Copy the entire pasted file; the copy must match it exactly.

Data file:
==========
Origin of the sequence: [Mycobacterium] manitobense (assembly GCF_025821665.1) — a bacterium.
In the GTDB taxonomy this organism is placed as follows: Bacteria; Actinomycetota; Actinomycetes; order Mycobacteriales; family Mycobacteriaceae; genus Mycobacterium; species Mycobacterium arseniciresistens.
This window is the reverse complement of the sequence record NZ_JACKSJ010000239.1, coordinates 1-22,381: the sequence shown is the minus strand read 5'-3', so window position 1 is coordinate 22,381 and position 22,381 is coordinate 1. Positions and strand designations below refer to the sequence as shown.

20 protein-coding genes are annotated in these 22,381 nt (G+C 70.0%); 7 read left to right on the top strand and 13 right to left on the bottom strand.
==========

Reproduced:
Origin of the sequence: [Mycobacterium] manitobense (assembly GCF_025821665.1) — a bacterium.
In the GTDB taxonomy this organism is placed as follows: Bacteria; Actinomycetota; Actinomycetes; order Mycobacteriales; family Mycobacteriaceae; genus Mycobacterium; species Mycobacterium arseniciresistens.
This window is the reverse complement of the sequence record NZ_JACKSJ010000239.1, coordinates 1-22,381: the sequence shown is the minus strand read 5'-3', so window position 1 is coordinate 22,381 and position 22,381 is coordinate 1. Positions and strand designations below refer to the sequence as shown.

20 protein-coding genes are annotated in these 22,381 nt (G+C 70.0%); 7 read left to right on the top strand and 13 right to left on the bottom strand.